Ryan Chetiyawardana, owner of the award-winning bar, White Lyan, housed in a former East End boozer, and who was recently award ‘International Bartender of the Year’ notes that: “Scotch whisky is a complex spirit. Across the category, you can have a floral, light Lowlander through to a heavy and smoky Islay offering. And that’s just single malts. Blends can have an even more diverse span of flavours. This, for me as a bartender, makes it the most fun of all the spirits categories and allows for a premium conversation with my customers.”
Andrew Stones, the operations director for the fast-growing cocktail venues Be At One, observes that “our customers are knowledgeable and want to try different spirits and cocktails. They want something they can’t make at home, which is made in front of you. This is one area where the on-trade can add an uplift over the supermarkets.”
The trend for high-end, often craft spirits in the on-trade is reflected in the growth of boutique distributors, specialising in unique brands of whisky, gin, vodka and other key spirits.
In 2013, Michael Vachon founded Maverick Drinks, to bring some of the more interesting craft spirits to the UK on-trade.
“It started in food, where chefs would go to great lengths to source the finest ingredients and pass on those costs to consumers, who, in turn, were happy to pay for the quality of experience,” he explains.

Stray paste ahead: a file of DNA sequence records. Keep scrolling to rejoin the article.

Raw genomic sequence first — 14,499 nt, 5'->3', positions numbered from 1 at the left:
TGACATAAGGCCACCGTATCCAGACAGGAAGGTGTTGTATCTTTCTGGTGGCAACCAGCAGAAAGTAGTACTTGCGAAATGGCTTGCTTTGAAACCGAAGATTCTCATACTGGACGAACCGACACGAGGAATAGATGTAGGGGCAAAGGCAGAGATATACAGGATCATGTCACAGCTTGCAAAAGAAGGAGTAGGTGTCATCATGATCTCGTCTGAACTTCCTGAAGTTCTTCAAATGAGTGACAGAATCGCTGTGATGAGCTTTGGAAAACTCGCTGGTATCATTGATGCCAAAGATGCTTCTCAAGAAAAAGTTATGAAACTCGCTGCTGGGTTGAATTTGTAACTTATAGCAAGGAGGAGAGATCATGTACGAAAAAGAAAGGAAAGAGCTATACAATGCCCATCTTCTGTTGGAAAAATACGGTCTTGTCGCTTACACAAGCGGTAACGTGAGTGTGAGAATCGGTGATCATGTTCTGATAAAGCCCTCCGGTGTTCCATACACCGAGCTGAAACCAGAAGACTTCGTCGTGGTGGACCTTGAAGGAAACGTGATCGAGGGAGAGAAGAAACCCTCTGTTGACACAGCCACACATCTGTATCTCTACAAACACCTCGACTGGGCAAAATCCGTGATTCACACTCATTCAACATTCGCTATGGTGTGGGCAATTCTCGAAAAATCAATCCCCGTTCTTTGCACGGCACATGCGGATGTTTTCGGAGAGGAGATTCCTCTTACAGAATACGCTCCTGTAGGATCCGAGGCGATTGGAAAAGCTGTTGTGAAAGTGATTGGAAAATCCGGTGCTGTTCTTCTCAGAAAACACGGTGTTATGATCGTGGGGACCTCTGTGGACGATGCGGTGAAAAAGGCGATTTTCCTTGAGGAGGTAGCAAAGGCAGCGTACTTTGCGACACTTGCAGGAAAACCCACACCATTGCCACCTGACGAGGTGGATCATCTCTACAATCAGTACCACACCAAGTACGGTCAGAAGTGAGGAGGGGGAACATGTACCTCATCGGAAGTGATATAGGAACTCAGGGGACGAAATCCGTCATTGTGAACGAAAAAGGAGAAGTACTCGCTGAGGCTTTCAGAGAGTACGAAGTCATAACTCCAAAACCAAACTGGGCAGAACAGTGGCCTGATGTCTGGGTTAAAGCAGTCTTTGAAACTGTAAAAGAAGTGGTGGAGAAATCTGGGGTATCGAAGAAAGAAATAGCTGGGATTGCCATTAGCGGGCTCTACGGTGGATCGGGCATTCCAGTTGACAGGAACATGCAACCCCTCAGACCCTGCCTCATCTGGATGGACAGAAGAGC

“What happened in craft beer, where consumers are happy to pay more for a 330ml craft beer than a 568ml pint of commercial lager, is now happening in spirits.
“Bartenders are choosing their ingredients carefully and deliberately to make the best cocktails they can, which, in turn, is driving up both foot-fall and margins.
“With consumers placing an increasing importance on craft, authenticity, transparency, and provenance, they will increasingly demand cocktails that use more exciting spirits than the mainstream commercial products they’re used to.”
And this focus on the quality of ingredients is key. Daryl Haldane, a former bartender and now on-trade specialist for the Edrington Group, home of The Macallan and Famous Grouse Scotch whiskies and Brugal rum agrees: “Chefs use the finest ingredients in meals, and the same should be true for bartenders.
“Obviously, there is a challenge of putting cocktails together with top-class ingredients where price is a consideration, but that often plays second fiddle to the complexity and flavour in the glass. That will always be the most important thing, and the one major attraction for your customers.
“You just have to look at the success of the Aperol spritz to see that there is a generation who want to explore alternative flavours.”
But it isn’t just in the pure bar-led arena that cocktails and spirits are adding value, with the latest figures from the CGA showing that 51% of consumer say they now drink cocktails at restaurants, adding enormous value to the overall dining experience.
This trend is reflected by the AA, which added the ‘Spirit of AA’ award to its annual restaurant and hotel awards in 2014, to recognise the importance of spirits and cocktails alongside their existing awards for wine and service.
Client services director for CGA, Rachel Perryman, says their research “shows that for 68% of consumers, quality is an important influencer over their decision to drink cocktails. Cocktails are, therefore, a great mechanic for outlets to demonstrate the quality of their offer, while also extending the choice available to consumers and driving footfall as a result.
“Cocktails have also helped drive spirits growth across multiple day parts, tapping into both the ‘food’ and ‘after work’ occasions. The huge number of consumers who now drink cocktails at restaurants signifies just how widespread the cocktail occasion has become.”